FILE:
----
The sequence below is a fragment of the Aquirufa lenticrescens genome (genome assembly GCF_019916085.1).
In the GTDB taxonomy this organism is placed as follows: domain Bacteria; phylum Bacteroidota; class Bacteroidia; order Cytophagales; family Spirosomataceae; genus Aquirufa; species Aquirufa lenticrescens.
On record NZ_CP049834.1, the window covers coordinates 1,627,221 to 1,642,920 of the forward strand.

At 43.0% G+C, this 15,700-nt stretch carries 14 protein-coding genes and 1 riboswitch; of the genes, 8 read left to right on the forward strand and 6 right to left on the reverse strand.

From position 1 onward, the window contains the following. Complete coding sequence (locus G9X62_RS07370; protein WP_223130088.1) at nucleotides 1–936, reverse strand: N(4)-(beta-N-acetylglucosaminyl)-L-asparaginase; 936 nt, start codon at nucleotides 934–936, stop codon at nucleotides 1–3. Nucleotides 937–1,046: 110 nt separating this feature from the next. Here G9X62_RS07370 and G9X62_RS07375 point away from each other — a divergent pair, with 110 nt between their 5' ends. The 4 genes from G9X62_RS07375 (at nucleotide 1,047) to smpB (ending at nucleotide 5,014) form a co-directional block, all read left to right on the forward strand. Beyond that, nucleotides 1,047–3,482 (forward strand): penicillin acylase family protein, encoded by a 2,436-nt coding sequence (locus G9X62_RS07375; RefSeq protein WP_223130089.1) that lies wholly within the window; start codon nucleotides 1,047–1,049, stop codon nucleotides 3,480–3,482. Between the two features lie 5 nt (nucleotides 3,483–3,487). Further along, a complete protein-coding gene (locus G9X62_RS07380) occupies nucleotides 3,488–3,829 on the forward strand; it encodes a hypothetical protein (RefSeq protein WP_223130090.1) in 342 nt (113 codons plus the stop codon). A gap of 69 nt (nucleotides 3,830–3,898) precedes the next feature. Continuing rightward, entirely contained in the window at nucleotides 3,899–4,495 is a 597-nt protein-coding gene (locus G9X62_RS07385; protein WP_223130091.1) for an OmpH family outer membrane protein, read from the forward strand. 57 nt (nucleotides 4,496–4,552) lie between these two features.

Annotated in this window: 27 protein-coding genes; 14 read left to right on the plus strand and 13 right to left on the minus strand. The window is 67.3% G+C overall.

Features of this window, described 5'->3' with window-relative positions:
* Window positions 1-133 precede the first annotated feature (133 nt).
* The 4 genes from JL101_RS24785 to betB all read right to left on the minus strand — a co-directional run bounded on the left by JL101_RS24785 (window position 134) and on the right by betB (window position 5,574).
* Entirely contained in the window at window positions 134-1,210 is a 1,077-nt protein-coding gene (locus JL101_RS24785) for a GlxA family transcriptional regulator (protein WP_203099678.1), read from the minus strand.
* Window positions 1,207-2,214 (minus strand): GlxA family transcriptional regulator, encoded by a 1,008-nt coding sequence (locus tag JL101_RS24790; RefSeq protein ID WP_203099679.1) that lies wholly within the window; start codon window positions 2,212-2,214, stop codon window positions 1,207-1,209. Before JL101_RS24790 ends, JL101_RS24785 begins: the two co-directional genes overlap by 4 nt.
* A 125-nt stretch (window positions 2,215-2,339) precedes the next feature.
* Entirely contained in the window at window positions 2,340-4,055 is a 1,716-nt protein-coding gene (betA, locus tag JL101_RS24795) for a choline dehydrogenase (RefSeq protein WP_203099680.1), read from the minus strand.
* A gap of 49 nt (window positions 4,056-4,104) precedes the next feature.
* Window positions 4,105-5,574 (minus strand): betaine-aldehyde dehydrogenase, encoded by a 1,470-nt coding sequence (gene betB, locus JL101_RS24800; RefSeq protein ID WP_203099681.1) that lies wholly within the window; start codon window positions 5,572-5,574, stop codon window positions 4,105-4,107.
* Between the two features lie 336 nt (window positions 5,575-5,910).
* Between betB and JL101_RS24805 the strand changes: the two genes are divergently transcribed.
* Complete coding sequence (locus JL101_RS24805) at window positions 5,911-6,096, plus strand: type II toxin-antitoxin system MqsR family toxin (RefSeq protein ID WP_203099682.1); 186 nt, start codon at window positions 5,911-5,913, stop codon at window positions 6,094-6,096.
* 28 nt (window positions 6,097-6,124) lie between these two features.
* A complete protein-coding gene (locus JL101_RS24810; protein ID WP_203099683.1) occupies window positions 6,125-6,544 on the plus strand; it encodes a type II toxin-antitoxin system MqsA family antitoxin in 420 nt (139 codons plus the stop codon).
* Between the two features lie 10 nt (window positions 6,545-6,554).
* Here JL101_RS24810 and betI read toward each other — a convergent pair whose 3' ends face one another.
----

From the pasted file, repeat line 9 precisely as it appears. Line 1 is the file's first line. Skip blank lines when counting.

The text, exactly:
* The 4 genes from JL101_RS24785 to betB all read right to left on the minus strand — a co-directional run bounded on the left by JL101_RS24785 (window position 134) and on the right by betB (window position 5,574).